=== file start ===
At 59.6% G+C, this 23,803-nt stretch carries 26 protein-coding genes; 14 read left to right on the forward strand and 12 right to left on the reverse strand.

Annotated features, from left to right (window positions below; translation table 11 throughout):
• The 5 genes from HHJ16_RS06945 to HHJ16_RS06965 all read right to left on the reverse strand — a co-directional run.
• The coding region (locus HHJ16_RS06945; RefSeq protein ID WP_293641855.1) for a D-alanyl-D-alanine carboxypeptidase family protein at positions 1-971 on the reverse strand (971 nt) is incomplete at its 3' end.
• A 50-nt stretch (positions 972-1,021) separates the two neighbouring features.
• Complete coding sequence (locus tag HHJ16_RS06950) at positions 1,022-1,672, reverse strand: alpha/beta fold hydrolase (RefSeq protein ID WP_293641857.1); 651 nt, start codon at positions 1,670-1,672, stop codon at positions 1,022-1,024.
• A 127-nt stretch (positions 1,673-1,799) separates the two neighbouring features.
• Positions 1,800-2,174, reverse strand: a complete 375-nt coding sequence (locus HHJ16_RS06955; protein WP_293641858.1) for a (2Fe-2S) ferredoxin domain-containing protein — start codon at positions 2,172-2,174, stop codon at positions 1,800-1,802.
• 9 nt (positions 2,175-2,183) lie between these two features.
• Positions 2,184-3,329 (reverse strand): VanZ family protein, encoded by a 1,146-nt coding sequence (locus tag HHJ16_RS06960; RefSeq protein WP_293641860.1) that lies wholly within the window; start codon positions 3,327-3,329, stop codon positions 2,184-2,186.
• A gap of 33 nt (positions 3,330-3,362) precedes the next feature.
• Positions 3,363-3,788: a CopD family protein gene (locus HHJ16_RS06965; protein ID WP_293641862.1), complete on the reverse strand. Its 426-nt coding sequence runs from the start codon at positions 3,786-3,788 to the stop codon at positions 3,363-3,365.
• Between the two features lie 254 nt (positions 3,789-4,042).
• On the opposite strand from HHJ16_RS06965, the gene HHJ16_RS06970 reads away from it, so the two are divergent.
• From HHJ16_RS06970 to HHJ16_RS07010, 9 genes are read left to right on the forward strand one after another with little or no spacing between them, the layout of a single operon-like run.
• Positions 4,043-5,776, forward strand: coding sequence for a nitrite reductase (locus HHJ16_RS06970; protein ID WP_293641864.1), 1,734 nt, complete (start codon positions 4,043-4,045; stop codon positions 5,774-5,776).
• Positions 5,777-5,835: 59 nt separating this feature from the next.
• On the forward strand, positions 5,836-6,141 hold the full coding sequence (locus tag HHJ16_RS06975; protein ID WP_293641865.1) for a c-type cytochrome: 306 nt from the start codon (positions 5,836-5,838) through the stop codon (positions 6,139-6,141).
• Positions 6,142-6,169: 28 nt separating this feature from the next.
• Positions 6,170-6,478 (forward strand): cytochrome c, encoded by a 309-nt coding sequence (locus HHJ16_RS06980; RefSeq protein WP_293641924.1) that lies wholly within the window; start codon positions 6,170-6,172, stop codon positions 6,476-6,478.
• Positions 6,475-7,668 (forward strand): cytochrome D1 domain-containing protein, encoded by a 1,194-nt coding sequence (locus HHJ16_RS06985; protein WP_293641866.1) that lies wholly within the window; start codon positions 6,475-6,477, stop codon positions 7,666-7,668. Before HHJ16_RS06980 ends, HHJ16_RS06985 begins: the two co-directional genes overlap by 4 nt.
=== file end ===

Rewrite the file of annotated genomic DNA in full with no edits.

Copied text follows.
At 59.6% G+C, this 23,803-nt stretch carries 26 protein-coding genes; 14 read left to right on the forward strand and 12 right to left on the reverse strand.

Annotated features, from left to right (window positions below; translation table 11 throughout):
• The 5 genes from HHJ16_RS06945 to HHJ16_RS06965 all read right to left on the reverse strand — a co-directional run.
• The coding region (locus HHJ16_RS06945; RefSeq protein ID WP_293641855.1) for a D-alanyl-D-alanine carboxypeptidase family protein at positions 1-971 on the reverse strand (971 nt) is incomplete at its 3' end.
• A 50-nt stretch (positions 972-1,021) separates the two neighbouring features.
• Complete coding sequence (locus tag HHJ16_RS06950) at positions 1,022-1,672, reverse strand: alpha/beta fold hydrolase (RefSeq protein ID WP_293641857.1); 651 nt, start codon at positions 1,670-1,672, stop codon at positions 1,022-1,024.
• A 127-nt stretch (positions 1,673-1,799) separates the two neighbouring features.
• Positions 1,800-2,174, reverse strand: a complete 375-nt coding sequence (locus HHJ16_RS06955; protein WP_293641858.1) for a (2Fe-2S) ferredoxin domain-containing protein — start codon at positions 2,172-2,174, stop codon at positions 1,800-1,802.
• 9 nt (positions 2,175-2,183) lie between these two features.
• Positions 2,184-3,329 (reverse strand): VanZ family protein, encoded by a 1,146-nt coding sequence (locus tag HHJ16_RS06960; RefSeq protein WP_293641860.1) that lies wholly within the window; start codon positions 3,327-3,329, stop codon positions 2,184-2,186.
• A gap of 33 nt (positions 3,330-3,362) precedes the next feature.
• Positions 3,363-3,788: a CopD family protein gene (locus HHJ16_RS06965; protein ID WP_293641862.1), complete on the reverse strand. Its 426-nt coding sequence runs from the start codon at positions 3,786-3,788 to the stop codon at positions 3,363-3,365.
• Between the two features lie 254 nt (positions 3,789-4,042).
• On the opposite strand from HHJ16_RS06965, the gene HHJ16_RS06970 reads away from it, so the two are divergent.
• From HHJ16_RS06970 to HHJ16_RS07010, 9 genes are read left to right on the forward strand one after another with little or no spacing between them, the layout of a single operon-like run.
• Positions 4,043-5,776, forward strand: coding sequence for a nitrite reductase (locus HHJ16_RS06970; protein ID WP_293641864.1), 1,734 nt, complete (start codon positions 4,043-4,045; stop codon positions 5,774-5,776).
• Positions 5,777-5,835: 59 nt separating this feature from the next.
• On the forward strand, positions 5,836-6,141 hold the full coding sequence (locus tag HHJ16_RS06975; protein ID WP_293641865.1) for a c-type cytochrome: 306 nt from the start codon (positions 5,836-5,838) through the stop codon (positions 6,139-6,141).
• Positions 6,142-6,169: 28 nt separating this feature from the next.
• Positions 6,170-6,478 (forward strand): cytochrome c, encoded by a 309-nt coding sequence (locus HHJ16_RS06980; RefSeq protein WP_293641924.1) that lies wholly within the window; start codon positions 6,170-6,172, stop codon positions 6,476-6,478.
• Positions 6,475-7,668 (forward strand): cytochrome D1 domain-containing protein, encoded by a 1,194-nt coding sequence (locus HHJ16_RS06985; protein WP_293641866.1) that lies wholly within the window; start codon positions 6,475-6,477, stop codon positions 7,666-7,668. Before HHJ16_RS06980 ends, HHJ16_RS06985 begins: the two co-directional genes overlap by 4 nt.